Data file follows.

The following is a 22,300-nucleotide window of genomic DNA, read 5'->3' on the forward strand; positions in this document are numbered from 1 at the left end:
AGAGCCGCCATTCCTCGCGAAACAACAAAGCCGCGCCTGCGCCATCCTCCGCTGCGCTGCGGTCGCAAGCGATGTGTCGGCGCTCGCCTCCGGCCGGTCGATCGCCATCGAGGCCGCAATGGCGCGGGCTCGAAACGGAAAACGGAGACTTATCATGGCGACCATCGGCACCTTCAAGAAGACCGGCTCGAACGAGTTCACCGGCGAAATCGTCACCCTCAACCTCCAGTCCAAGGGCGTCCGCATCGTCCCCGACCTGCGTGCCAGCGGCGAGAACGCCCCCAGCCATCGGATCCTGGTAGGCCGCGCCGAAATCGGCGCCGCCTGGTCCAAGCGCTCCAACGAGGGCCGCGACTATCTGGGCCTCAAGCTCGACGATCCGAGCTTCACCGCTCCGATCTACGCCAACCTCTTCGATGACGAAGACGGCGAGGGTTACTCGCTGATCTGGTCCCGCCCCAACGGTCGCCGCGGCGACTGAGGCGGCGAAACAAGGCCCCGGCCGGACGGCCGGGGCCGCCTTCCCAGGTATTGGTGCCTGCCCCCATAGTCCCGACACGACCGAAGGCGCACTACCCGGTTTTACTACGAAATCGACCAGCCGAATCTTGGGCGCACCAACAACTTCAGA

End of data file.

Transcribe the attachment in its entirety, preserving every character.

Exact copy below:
The following is a 22,300-nucleotide window of genomic DNA, read 5'->3' on the forward strand; positions in this document are numbered from 1 at the left end:
AGAGCCGCCATTCCTCGCGAAACAACAAAGCCGCGCCTGCGCCATCCTCCGCTGCGCTGCGGTCGCAAGCGATGTGTCGGCGCTCGCCTCCGGCCGGTCGATCGCCATCGAGGCCGCAATGGCGCGGGCTCGAAACGGAAAACGGAGACTTATCATGGCGACCATCGGCACCTTCAAGAAGACCGGCTCGAACGAGTTCACCGGCGAAATCGTCACCCTCAACCTCCAGTCCAAGGGCGTCCGCATCGTCCCCGACCTGCGTGCCAGCGGCGAGAACGCCCCCAGCCATCGGATCCTGGTAGGCCGCGCCGAAATCGGCGCCGCCTGGTCCAAGCGCTCCAACGAGGGCCGCGACTATCTGGGCCTCAAGCTCGACGATCCGAGCTTCACCGCTCCGATCTACGCCAACCTCTTCGATGACGAAGACGGCGAGGGTTACTCGCTGATCTGGTCCCGCCCCAACGGTCGCCGCGGCGACTGAGGCGGCGAAACAAGGCCCCGGCCGGACGGCCGGGGCCGCCTTCCCAGGTATTGGTGCCTGCCCCCATAGTCCCGACACGACCGAAGGCGCACTACCCGGTTTTACTACGAAATCGACCAGCCGAATCTTGGGCGCACCAACAACTTCAGA